Mt 13.24-434        Wis 12.13-19            Rom 8.24-27

Welcome once more to our ongoing virtual celebration of Eucharist, as we continue to be patient and hope for an eventual vaccine or elimination of this insidious virus.

Another week goes by in lockdown, with many more cases of coronavirus identified in our Melbourne community, angst and uncertainty continuing, with no end in sight yet.  Waleed Aly, writer and academic, wrote this week an article titled Virus shows us who’s in charge, wherein he reflects on what he calls our ‘radical interdependency’, locally and globally, reinforced by a virus which knows no boundaries, as it continues to spread randomly.  All the more is the necessity for continuing to observe prescribed precautions and live with the limitations.

Also, the economic effects are widespread, with lower socioeconomic people hit hardest first, as seen in the Housing Commission towers not so far away from here,  but also middle class workers and small business owners, particularly with this second protracted lockdown.  He considers the realization that we have lost our sense of independence and control, “because we’d built a world on the axiom of independence, of us as masters of our respective worlds rather than mere participants in them. As individuals we were masters of our economic destiny (evidenced in our disdain for the unemployed), and as a species masters of our natural environment (evidenced in our heedlessness on environmental degradation).”  And now our tendency to complacency with extended restrictions, is, as he says “an inevitable expression of belief in our (own) mastery”, and with physical (social) distancing has helped lead to multiplying the number of victims to the virus. He concludes: “We’re face to face with our own fragility and we don’t like what we see, if we even recognize it at all.”

Pope Francis takes much the same line, from “Laudato Si”, his reminder of our environmental responsibilities to respect and protect our precious planet, and the fact that “everything is interrelated”, and to concentrate on the good we can do, not the restrictions we feel.  He states: “If we make something our own, it is only to administer it for the good of all.  If we do not, we burden our consciences with the weight of having denied the existence of others.”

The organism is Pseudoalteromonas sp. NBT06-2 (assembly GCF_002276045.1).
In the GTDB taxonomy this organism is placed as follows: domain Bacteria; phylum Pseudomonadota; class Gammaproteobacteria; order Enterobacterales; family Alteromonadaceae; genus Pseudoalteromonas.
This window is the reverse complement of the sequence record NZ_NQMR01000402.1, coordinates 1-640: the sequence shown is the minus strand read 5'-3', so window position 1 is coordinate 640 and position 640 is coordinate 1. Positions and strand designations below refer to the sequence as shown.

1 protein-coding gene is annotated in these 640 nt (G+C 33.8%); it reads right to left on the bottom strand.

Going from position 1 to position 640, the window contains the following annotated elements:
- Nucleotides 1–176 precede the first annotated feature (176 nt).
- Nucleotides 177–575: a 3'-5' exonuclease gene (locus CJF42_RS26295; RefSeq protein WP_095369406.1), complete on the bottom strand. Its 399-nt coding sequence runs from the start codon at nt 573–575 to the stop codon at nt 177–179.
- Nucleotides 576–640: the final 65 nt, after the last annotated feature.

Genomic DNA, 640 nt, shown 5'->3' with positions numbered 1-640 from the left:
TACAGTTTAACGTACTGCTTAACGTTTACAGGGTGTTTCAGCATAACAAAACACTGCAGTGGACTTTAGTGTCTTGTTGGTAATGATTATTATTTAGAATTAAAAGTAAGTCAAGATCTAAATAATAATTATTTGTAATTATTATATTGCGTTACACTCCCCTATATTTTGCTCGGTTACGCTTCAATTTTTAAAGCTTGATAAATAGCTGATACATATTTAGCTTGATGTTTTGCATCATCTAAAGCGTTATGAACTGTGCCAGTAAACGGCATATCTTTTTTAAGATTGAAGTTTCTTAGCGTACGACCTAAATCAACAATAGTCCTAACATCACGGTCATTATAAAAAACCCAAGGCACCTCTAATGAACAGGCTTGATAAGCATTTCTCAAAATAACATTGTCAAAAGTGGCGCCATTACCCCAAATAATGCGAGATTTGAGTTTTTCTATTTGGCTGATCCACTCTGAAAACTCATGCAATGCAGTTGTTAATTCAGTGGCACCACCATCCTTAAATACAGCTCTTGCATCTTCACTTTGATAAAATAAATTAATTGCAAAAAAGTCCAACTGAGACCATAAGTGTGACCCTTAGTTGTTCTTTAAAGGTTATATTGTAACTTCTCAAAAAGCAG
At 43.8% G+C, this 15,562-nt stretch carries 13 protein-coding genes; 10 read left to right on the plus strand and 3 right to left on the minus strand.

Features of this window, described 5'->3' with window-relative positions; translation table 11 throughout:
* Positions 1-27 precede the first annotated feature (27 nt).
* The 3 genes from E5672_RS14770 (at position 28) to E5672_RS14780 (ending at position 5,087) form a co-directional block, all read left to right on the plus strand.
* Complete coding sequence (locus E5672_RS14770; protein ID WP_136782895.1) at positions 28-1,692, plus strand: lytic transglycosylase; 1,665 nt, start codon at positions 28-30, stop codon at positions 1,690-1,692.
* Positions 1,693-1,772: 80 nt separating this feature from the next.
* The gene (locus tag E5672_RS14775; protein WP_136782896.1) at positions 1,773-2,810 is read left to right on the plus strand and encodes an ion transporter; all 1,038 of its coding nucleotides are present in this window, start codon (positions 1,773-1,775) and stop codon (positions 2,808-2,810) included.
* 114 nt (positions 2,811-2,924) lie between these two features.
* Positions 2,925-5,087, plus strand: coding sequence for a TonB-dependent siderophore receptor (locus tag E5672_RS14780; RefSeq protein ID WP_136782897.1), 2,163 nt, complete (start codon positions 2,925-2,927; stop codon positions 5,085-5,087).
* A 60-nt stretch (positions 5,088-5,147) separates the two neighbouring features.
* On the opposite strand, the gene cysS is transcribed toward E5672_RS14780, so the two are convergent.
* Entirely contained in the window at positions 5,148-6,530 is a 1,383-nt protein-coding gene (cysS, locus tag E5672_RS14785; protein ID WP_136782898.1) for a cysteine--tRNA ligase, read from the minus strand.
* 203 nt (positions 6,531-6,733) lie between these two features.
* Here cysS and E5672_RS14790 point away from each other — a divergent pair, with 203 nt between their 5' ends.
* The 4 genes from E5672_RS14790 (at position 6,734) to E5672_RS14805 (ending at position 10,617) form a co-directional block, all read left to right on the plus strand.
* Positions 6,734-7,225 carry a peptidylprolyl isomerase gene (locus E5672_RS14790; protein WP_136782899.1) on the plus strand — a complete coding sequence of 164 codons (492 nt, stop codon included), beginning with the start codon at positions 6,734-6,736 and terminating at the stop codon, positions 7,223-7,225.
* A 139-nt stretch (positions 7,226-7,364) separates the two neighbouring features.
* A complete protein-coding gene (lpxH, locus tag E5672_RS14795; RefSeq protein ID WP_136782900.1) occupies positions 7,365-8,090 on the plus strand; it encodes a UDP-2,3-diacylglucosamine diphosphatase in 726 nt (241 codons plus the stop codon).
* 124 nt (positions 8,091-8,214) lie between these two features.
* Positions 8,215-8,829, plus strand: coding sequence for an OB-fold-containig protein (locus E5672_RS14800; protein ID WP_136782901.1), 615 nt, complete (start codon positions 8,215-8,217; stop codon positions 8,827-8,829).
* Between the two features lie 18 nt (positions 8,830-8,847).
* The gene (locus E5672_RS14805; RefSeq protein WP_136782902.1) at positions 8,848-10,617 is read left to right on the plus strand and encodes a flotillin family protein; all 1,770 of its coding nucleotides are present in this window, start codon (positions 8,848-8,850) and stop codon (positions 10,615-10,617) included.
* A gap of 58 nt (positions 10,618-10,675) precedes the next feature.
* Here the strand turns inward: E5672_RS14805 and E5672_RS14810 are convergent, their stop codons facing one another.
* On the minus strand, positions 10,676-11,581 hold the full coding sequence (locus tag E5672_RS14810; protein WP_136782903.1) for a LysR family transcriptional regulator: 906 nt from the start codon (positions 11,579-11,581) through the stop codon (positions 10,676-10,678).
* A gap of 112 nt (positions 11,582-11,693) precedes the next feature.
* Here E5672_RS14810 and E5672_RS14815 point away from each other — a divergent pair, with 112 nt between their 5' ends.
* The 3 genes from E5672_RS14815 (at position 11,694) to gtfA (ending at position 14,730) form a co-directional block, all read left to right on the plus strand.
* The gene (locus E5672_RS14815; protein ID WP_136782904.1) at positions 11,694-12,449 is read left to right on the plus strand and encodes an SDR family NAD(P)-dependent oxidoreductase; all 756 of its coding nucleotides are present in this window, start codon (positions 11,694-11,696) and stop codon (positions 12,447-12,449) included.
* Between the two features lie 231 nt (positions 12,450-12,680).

As Michael McGirr, faith educator and author, reflects: If nothing else, Covid-19 has shown us how closely connected we all are.  China is literally a few breaths away, as are Italy and Spain and Britain.  Let’s not be afraid of that.”   He writes of the latest knighthood (not that I am much into titles or honours), granted this Friday, to now Sir Thomas Moore (no, not the sainted chap of faith and conscience, St Thomas More, who lost his head to Henry VIII!), but formerly plain old Tom.  Having just turned 100, Tom was knighted by nonagenerian Queen Elizabeth (QE II), after walking 100 laps (for each year of his life) around his English garden, hoping to raise £100 (pounds) for the NHS (National Health Service) in April, but ending up with £33 million ($A59m).  Having warned the BBC he wouldn’t kneel before the Queen, as he’d never be able to get up again, he stood before her, hands on his walker! His motto is #TomorrowWillBeAGoodDay, so we could all take heart and learn from his simple example, determination and remarkable achievement.